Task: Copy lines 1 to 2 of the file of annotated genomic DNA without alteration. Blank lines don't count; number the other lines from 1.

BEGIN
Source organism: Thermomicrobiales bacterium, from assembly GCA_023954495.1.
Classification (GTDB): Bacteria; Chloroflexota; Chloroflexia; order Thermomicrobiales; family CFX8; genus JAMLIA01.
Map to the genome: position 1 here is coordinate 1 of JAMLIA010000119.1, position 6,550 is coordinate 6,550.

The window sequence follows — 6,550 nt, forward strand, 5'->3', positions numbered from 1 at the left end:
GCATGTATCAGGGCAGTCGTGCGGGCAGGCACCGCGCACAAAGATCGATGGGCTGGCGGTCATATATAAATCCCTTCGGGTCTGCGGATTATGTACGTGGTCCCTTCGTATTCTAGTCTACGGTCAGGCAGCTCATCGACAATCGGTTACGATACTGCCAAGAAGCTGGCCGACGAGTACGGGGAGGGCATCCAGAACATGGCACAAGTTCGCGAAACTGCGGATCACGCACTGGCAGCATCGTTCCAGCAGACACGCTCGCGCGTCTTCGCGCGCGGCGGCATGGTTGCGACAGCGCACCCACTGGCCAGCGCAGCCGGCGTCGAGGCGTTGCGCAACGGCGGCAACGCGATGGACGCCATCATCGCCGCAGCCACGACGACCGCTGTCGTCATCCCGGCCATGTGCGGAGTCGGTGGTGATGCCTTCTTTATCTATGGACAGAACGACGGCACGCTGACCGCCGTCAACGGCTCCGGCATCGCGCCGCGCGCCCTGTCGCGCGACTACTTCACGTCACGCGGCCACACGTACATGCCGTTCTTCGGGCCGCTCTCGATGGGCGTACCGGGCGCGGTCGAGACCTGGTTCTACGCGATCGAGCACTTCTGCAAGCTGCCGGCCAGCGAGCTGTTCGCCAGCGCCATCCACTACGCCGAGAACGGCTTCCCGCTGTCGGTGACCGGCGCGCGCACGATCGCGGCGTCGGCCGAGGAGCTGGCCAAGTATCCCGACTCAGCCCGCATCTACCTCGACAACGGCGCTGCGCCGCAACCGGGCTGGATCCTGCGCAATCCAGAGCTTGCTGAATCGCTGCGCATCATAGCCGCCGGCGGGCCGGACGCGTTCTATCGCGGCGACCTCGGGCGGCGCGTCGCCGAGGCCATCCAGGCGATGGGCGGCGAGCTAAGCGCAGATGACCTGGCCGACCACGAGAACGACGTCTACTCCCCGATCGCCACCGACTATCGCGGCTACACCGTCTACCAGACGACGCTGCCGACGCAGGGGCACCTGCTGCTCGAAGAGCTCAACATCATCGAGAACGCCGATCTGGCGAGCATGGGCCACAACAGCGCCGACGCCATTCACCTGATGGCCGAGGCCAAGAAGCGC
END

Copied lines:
Source organism: Thermomicrobiales bacterium, from assembly GCA_023954495.1.
Classification (GTDB): Bacteria; Chloroflexota; Chloroflexia; order Thermomicrobiales; family CFX8; genus JAMLIA01.